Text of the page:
The States With The Most Muscle — Where Does Yours Rank?

Are you the strongest guy in your gym? Come on, we all know you are stealing a look at the guy lifting next to you, making sure that your numbers are heavier than his. Face it, Americans are competitive — they want to be the fastest, strongest, and best. 

But while some states are piling a few extra weights on the bar, others seem to be falling a bit short in the meat head department. According to Skulpt, the “Fitness State of the Nation Report” is in, and here are some of the results!

Skulpt-Fitness-State-of-Nation

Source: Skulpt

Skulpt used their fitness device, which measures body fat percentage and muscle quality, to break down who is the fittest of the fit and who may need to rethink their routines.

Not only did the study find out what states have the most muscle overall, it also broke down what muscles the U.S. focuses on, and what exercises Americans may have to get a few more reps in.

According to the site, “The study looks at over 600 Skulpt participants from across the US broken down by city, state, muscle quality and body fat percentage. Overall, the research found the strongest muscles in America were in the upper body including triceps, chest, shoulders and forearms while the weakest muscles in America were in individual’s glutes and calves.”

Although the southern cities may not have scored so high in the 2015 AFI Report, the Skulpt report shows muscle may not be a major problem below the Mason Dixon. Louisiana, Alabama, Mississippi, and Tennessee all found there way within the top-five states with some stand-out muscle quality.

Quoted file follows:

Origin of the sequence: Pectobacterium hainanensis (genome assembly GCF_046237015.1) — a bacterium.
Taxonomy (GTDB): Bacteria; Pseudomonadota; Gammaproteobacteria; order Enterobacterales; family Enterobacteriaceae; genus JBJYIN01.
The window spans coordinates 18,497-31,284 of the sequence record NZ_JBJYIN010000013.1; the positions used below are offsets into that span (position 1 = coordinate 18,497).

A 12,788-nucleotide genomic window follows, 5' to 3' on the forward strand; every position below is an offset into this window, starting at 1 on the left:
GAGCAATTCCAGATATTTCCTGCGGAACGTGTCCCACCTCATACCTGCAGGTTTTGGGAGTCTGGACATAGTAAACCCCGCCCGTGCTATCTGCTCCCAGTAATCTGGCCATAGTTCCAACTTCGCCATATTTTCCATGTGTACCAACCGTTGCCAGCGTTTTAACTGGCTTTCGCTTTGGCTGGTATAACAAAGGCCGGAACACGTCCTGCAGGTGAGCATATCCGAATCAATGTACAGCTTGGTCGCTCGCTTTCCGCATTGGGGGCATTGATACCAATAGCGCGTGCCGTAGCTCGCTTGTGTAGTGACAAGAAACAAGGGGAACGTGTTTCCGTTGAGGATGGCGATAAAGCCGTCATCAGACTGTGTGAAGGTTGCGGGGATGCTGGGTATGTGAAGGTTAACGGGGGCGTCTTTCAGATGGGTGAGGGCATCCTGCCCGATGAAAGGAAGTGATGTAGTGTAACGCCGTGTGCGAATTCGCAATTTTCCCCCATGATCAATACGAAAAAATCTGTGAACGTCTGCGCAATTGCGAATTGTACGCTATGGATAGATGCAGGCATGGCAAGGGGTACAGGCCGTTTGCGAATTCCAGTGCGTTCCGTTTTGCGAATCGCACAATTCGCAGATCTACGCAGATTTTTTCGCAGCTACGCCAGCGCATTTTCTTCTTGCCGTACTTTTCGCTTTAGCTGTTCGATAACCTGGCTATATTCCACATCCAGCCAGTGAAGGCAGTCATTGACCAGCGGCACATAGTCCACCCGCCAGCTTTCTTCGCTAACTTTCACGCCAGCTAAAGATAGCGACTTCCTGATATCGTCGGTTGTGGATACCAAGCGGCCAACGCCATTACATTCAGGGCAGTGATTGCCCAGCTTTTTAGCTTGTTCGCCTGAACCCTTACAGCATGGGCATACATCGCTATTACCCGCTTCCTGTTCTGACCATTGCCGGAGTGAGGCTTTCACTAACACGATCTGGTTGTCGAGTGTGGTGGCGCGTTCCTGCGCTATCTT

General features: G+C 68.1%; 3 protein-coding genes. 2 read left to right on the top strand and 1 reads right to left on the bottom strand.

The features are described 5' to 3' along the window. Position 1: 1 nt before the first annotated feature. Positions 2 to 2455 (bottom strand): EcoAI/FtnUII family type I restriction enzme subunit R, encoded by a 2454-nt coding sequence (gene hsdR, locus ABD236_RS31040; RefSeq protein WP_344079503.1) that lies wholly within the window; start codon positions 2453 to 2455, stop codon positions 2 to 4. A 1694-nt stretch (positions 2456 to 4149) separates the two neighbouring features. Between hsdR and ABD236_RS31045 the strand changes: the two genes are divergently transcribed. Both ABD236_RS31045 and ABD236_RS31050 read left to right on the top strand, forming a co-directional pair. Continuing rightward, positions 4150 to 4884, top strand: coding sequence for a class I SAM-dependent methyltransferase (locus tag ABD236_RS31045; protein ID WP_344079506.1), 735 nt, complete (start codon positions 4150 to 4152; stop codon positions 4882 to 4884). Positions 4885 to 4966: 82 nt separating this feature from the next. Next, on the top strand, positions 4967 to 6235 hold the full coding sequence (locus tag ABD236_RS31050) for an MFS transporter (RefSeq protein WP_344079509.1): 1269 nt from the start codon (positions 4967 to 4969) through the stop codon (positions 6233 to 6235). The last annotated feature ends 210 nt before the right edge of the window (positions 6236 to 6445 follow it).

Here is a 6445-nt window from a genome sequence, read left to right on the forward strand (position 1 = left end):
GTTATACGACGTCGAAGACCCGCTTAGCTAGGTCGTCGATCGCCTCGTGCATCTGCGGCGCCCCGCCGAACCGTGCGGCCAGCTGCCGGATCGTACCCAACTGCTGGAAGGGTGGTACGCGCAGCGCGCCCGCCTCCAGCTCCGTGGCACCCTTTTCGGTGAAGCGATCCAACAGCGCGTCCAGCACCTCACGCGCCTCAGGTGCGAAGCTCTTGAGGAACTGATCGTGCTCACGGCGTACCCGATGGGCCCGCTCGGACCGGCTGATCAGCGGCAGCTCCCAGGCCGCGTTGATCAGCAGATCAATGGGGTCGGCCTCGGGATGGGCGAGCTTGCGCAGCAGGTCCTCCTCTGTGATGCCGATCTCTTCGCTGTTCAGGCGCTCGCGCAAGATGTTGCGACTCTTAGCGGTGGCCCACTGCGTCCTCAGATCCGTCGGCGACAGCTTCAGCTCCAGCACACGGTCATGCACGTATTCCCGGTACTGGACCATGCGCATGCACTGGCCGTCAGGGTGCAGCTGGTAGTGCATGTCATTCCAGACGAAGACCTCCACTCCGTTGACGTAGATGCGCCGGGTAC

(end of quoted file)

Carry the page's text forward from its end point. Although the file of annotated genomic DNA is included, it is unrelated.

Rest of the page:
squats, gym, weight lifting

Source: iStock

Other interesting information, according to Skulpt, includes the idea that while the South is the strongest overall, the Northeast proves to spend the most time benching. The report found these states ranked toward the top when it comes to tris, shoulders, and chest muscles. 

According to Skulpt, the site utilizes technology known as Skulpt Aim. “Skulpt Aim instantly rates the muscle quality (MQ) on a proprietary scale, which can identify areas that may have been neglected or over-trained.” 

The states coming in with the least “muscle quality” include Wyoming, Nebraska, Rhode Island, Oklahoma, and Georgia. 

Other states, which seem to fall in the middle at a rather equal ‘MQ’, include Kentucky, New Hampshire, New York, Colorado, and Massachusetts. So where does your state stack up, or are you already grabbing your sneakers and getting ready to hit the gym? 

Want to learn more about Skulpt’s report? You can check out all of its findings here.

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